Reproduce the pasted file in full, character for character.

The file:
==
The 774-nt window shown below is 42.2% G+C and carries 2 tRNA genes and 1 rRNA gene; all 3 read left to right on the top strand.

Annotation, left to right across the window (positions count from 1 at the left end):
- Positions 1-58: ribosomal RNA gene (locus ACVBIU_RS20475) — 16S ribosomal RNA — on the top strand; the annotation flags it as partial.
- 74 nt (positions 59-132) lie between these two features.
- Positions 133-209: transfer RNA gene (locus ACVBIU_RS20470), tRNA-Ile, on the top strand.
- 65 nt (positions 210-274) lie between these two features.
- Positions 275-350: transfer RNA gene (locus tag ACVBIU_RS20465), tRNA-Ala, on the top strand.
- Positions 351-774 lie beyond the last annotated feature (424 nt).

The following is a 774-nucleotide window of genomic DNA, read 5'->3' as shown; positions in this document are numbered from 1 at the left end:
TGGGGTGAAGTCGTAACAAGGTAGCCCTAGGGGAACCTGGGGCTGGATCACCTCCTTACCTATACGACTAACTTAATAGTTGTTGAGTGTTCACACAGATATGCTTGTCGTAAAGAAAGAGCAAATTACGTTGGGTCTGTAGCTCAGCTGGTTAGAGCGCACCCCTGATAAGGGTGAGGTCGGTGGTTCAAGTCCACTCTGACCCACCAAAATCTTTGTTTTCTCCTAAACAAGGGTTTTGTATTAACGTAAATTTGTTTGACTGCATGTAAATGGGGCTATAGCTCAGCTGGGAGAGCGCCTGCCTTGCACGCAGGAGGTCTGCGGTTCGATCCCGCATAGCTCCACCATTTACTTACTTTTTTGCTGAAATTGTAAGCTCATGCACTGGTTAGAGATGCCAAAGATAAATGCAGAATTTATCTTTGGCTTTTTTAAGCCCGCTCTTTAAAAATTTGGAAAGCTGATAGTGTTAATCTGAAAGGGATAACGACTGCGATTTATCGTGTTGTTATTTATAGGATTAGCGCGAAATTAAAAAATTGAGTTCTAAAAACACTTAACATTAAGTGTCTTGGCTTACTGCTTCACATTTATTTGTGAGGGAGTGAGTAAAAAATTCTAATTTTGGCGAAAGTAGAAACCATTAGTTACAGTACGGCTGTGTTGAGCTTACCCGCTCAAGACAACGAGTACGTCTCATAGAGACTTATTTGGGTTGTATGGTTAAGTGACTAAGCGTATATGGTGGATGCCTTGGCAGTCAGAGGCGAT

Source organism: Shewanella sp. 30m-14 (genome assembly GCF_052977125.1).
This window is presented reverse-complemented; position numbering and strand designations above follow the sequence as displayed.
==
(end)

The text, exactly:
The 774-nt window shown below is 42.2% G+C and carries 2 tRNA genes and 1 rRNA gene; all 3 read left to right on the top strand.

Annotation, left to right across the window (positions count from 1 at the left end):
- Positions 1-58: ribosomal RNA gene (locus ACVBIU_RS20475) — 16S ribosomal RNA — on the top strand; the annotation flags it as partial.
- 74 nt (positions 59-132) lie between these two features.
- Positions 133-209: transfer RNA gene (locus ACVBIU_RS20470), tRNA-Ile, on the top strand.
- 65 nt (positions 210-274) lie between these two features.
- Positions 275-350: transfer RNA gene (locus tag ACVBIU_RS20465), tRNA-Ala, on the top strand.
- Positions 351-774 lie beyond the last annotated feature (424 nt).

The following is a 774-nucleotide window of genomic DNA, read 5'->3' as shown; positions in this document are numbered from 1 at the left end:
TGGGGTGAAGTCGTAACAAGGTAGCCCTAGGGGAACCTGGGGCTGGATCACCTCCTTACCTATACGACTAACTTAATAGTTGTTGAGTGTTCACACAGATATGCTTGTCGTAAAGAAAGAGCAAATTACGTTGGGTCTGTAGCTCAGCTGGTTAGAGCGCACCCCTGATAAGGGTGAGGTCGGTGGTTCAAGTCCACTCTGACCCACCAAAATCTTTGTTTTCTCCTAAACAAGGGTTTTGTATTAACGTAAATTTGTTTGACTGCATGTAAATGGGGCTATAGCTCAGCTGGGAGAGCGCCTGCCTTGCACGCAGGAGGTCTGCGGTTCGATCCCGCATAGCTCCACCATTTACTTACTTTTTTGCTGAAATTGTAAGCTCATGCACTGGTTAGAGATGCCAAAGATAAATGCAGAATTTATCTTTGGCTTTTTTAAGCCCGCTCTTTAAAAATTTGGAAAGCTGATAGTGTTAATCTGAAAGGGATAACGACTGCGATTTATCGTGTTGTTATTTATAGGATTAGCGCGAAATTAAAAAATTGAGTTCTAAAAACACTTAACATTAAGTGTCTTGGCTTACTGCTTCACATTTATTTGTGAGGGAGTGAGTAAAAAATTCTAATTTTGGCGAAAGTAGAAACCATTAGTTACAGTACGGCTGTGTTGAGCTTACCCGCTCAAGACAACGAGTACGTCTCATAGAGACTTATTTGGGTTGTATGGTTAAGTGACTAAGCGTATATGGTGGATGCCTTGGCAGTCAGAGGCGAT

Source organism: Shewanella sp. 30m-14 (genome assembly GCF_052977125.1).
This window is presented reverse-complemented; position numbering and strand designations above follow the sequence as displayed.